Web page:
Take notice: walk-on Ruffolo making noise in Butler volleyball

Since arriving at Butler last month, Brooke Ruffolo has made everything look easy.

The freshman from Farmington Hills, Mich. immediately became the Bulldogs’ starting libero this season. In that role, she has played in every one of Butler’s 13 matches and 47 sets and leads the team in hitting percentage (.400) and digs (173).

The best part: Ruffolo is a walk-on player.

“I have a good work ethic, and I know what the coaches expected of me,” Ruffolo said. “It’s an honor to be a freshman walk-on and starting. I’m really lucky.”

Luck might not have as much to do with it as sheer ability and talent.

Photo by Taylor Cox

The nine-year player became serious about volleyball during the offseason of her junior year of high school.

After deciding that she indeed wanted to play the game at the collegiate level, Ruffolo starting winning awards and getting phone calls from multiple colleges.

One of those colleges, of course, was Butler.

“The coaches [at Butler] contacted me during a tournament, and I fell in love with the campus,” Ruffolo said. “The girls are very nice, and it was a perfect fit for me.”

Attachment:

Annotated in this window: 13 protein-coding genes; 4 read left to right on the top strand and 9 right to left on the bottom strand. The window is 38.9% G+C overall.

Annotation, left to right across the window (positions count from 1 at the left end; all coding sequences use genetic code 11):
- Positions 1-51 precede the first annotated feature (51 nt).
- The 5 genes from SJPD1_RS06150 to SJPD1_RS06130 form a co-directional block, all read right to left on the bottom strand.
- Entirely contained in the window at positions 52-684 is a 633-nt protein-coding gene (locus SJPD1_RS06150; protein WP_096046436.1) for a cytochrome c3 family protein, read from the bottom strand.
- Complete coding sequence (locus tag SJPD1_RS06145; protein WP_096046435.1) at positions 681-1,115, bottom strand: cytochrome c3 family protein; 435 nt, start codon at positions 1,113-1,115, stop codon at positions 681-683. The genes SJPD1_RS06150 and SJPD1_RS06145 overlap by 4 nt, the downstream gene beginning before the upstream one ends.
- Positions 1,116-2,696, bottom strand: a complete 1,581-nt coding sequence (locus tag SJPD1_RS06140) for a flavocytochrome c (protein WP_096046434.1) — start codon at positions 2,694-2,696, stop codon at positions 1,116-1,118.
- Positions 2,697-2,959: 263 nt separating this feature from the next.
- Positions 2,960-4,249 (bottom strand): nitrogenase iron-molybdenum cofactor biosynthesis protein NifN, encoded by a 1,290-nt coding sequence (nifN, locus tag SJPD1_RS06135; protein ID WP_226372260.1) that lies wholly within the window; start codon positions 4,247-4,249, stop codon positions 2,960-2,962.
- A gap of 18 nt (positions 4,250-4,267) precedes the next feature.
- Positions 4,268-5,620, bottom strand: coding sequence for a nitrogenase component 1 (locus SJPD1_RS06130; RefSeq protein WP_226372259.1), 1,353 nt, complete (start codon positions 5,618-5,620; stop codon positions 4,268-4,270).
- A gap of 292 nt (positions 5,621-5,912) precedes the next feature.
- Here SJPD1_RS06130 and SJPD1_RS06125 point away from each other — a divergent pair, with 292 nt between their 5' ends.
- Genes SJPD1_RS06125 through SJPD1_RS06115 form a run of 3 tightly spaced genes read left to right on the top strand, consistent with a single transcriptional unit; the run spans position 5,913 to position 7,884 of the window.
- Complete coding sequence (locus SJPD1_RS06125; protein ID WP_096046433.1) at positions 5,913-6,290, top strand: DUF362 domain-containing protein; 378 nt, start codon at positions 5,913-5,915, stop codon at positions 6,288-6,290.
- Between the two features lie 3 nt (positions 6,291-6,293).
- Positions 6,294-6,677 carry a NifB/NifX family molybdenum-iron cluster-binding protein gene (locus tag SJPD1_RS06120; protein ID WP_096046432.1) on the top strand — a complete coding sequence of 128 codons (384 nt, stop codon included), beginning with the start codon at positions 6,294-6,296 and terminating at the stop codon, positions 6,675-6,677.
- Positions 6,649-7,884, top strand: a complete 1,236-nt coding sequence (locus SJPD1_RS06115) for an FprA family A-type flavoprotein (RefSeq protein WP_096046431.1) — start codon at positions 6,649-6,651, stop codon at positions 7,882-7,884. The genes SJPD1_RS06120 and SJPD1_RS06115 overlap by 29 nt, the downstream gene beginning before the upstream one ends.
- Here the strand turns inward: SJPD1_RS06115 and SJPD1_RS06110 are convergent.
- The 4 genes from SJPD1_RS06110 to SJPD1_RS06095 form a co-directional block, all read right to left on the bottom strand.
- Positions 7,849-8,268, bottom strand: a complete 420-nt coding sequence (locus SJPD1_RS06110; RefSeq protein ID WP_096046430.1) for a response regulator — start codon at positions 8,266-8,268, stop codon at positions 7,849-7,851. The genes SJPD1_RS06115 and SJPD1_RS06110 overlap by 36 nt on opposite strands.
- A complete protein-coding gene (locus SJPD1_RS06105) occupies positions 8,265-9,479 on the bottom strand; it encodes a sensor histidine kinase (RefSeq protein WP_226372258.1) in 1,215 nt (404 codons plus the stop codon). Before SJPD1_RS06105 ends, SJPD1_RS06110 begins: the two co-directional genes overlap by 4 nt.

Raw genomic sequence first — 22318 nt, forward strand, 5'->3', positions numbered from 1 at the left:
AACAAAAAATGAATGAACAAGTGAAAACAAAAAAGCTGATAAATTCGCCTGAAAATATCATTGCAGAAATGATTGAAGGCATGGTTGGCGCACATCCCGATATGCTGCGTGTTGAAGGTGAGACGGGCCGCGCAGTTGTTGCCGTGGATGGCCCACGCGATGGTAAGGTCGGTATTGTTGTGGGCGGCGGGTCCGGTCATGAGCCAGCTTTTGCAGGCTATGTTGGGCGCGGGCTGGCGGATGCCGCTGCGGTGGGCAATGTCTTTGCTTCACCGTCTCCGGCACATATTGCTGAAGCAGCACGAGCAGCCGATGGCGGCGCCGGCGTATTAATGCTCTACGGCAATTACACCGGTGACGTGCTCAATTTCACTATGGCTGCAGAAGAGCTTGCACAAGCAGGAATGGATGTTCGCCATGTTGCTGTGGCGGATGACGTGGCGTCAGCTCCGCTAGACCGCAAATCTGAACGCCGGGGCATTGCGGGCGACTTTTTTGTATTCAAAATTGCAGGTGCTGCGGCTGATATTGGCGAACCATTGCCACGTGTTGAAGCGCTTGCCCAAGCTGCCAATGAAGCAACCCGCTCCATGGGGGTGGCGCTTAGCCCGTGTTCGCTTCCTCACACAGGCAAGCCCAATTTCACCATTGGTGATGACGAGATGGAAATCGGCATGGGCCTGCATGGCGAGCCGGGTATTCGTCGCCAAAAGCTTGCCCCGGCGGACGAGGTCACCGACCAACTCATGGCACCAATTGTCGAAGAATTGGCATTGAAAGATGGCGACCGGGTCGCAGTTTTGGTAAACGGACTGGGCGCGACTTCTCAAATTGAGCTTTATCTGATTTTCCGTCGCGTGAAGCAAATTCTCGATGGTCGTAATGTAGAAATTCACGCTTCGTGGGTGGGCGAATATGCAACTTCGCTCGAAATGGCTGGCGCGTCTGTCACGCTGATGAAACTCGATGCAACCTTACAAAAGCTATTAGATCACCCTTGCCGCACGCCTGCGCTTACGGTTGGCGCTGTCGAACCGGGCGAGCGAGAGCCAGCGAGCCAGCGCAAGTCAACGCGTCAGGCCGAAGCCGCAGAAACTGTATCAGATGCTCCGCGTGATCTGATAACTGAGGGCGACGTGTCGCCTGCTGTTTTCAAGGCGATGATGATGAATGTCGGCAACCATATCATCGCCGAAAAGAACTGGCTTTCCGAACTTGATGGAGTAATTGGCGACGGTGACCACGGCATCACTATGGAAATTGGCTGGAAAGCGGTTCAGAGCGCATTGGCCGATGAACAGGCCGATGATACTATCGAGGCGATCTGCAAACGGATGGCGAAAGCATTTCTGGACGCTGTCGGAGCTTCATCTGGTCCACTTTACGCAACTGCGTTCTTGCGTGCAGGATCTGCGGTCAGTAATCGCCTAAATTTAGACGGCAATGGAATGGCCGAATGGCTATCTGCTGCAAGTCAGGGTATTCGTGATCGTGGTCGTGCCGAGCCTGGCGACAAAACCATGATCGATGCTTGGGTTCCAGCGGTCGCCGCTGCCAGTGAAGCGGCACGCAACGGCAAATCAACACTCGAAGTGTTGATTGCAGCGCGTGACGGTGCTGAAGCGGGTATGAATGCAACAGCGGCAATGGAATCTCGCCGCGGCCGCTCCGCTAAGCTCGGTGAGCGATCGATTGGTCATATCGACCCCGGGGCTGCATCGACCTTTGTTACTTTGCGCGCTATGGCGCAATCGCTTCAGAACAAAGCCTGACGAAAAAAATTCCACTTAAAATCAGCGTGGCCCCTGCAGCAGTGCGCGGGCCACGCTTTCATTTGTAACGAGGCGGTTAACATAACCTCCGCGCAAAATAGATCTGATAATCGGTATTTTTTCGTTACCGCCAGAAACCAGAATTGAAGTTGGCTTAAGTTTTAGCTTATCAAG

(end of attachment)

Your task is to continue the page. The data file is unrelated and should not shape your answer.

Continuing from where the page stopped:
Ruffolo has proved to be a perfect fit for Butler volleyball coach Sharon Clark’s team as well.

“[Ruffolo] has worked and competed hard for the starting libero spot,” Clark said. “She’s done a great job for us this year.”

Ruffolo said she can not only help the team with strong performances but also acquire a scholarship to help offset some of the cost of college.

“I hope there is a scholarship for me in the future,” Ruffolo said. “If I’m doing my job for the team, I don’t see why there can’t be.”

While Ruffolo’s work in the first 13 matches of this season has been impressive, she said she must keep working if there is any chance for her to attain a scholarship.

“I need to keep doing what I’m doing now,” Ruffolo said. “I need to scout opponents, get stronger and try to get better during practice.”

Ruffolo said that she hasn’t been treated any differently on the team because she is a walk-on, and Clark admits that she does not use the term walk-on.

This bodes well for a squad that is likely to return nearly all of its players, excluding lone senior Maureen Bamiro.

“Maureen [Bamiro] does a good job leading, and the juniors have stepped up, too,” Ruffolo said. “We all mesh well, and we’re optimistic about the future.”

Ruffolo, who is studying pre-med at Butler, said she expects to “do her own thing” after college. Even if that does not include volleyball, she said she knows she will be better off for competing at the college level.

“It will be a great experience,” Ruffolo said.


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